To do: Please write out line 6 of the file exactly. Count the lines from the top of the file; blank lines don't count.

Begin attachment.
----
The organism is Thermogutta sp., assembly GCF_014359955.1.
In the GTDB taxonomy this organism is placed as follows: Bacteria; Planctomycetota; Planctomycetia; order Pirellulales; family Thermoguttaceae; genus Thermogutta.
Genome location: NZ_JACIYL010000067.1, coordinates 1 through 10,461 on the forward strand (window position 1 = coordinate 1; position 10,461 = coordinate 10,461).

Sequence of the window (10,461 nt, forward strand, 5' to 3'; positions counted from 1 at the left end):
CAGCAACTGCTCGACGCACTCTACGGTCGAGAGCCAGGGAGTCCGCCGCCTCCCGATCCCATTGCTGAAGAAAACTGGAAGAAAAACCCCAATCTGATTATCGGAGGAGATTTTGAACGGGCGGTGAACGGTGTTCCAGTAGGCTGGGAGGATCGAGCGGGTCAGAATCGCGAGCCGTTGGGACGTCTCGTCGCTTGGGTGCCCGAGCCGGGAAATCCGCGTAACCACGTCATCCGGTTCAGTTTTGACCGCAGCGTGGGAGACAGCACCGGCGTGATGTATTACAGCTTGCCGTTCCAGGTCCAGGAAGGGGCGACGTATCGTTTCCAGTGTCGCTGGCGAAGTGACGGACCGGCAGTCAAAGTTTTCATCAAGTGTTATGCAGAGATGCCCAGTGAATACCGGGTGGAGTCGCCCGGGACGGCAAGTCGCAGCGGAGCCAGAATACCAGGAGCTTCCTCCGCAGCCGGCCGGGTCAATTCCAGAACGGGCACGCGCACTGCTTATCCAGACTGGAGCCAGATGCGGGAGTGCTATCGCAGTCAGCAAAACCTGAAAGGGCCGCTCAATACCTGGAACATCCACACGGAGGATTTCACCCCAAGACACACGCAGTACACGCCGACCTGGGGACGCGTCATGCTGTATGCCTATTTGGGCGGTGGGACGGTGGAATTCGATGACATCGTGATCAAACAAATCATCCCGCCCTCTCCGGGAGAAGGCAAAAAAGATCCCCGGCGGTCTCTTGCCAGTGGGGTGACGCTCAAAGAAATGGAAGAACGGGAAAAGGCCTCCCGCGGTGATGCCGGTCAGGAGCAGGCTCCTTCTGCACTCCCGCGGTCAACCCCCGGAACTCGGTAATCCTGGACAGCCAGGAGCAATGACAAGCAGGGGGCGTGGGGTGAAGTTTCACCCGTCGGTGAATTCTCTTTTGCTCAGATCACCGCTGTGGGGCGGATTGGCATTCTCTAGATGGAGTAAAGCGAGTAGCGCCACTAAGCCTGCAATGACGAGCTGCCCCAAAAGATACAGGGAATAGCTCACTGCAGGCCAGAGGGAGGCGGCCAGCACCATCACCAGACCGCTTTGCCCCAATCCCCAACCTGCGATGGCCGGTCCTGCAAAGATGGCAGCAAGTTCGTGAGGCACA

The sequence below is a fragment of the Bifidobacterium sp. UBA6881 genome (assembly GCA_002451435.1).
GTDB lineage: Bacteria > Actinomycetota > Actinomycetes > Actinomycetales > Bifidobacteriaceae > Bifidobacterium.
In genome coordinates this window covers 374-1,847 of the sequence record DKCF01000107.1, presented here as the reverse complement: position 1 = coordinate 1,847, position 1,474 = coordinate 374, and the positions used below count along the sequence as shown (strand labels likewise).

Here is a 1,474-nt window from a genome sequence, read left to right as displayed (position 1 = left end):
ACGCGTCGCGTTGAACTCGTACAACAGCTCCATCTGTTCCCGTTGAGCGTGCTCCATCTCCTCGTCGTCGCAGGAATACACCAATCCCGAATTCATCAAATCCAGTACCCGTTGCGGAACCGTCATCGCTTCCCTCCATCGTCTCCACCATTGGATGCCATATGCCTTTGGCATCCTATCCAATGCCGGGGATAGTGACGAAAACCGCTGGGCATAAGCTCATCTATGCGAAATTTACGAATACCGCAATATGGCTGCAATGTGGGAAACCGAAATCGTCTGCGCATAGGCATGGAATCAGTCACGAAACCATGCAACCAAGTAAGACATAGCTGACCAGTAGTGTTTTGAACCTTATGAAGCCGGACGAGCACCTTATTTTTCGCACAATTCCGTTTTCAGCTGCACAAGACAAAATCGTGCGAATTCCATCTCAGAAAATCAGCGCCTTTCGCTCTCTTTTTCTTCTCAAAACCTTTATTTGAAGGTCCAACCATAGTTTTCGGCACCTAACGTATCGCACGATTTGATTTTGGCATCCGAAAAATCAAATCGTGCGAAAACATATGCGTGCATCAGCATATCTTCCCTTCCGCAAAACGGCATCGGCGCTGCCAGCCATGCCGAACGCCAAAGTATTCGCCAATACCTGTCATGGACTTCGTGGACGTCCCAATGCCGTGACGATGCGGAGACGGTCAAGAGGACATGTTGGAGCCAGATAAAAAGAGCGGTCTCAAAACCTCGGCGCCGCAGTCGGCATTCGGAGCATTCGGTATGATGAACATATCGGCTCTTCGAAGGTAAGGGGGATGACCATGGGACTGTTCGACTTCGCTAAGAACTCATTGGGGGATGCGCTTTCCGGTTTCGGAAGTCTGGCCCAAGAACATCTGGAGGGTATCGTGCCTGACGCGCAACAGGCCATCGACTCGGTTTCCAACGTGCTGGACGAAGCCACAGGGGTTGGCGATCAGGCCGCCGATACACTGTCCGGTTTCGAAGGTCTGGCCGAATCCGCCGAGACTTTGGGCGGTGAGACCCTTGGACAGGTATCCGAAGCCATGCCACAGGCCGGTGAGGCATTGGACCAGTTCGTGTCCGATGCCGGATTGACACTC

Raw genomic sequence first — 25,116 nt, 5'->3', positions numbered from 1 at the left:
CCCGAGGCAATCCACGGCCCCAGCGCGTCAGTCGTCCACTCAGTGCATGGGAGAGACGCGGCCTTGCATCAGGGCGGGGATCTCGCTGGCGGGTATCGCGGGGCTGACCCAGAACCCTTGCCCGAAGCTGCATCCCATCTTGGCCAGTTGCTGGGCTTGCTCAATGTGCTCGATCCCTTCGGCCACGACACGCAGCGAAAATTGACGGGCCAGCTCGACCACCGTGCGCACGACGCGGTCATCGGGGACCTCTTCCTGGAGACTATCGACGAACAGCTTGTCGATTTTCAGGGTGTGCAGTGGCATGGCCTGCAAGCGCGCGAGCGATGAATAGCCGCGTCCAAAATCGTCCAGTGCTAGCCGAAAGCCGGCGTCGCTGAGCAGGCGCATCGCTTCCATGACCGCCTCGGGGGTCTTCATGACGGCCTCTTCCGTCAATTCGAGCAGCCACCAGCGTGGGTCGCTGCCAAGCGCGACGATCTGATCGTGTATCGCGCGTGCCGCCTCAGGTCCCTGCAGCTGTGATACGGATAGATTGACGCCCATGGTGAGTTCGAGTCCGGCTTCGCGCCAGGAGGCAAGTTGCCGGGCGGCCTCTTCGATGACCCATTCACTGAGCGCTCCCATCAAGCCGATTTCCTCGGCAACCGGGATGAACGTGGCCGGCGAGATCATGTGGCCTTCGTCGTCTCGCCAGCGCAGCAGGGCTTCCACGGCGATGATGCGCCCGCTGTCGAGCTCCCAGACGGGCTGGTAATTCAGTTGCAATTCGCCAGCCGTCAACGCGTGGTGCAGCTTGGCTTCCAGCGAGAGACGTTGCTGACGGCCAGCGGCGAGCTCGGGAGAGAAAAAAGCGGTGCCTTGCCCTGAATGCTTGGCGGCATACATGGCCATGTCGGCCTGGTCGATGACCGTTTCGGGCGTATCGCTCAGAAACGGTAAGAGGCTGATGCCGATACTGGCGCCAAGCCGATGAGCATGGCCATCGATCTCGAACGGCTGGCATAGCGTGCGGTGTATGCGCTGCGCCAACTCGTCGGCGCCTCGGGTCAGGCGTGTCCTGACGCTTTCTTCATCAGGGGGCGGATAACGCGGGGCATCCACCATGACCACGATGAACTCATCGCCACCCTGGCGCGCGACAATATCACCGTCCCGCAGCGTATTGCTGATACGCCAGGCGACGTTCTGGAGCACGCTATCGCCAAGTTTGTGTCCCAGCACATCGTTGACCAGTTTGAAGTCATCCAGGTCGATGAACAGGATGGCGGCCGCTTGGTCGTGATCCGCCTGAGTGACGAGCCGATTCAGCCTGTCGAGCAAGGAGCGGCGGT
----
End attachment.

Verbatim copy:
The sequence below is a fragment of the Bifidobacterium sp. UBA6881 genome (assembly GCA_002451435.1).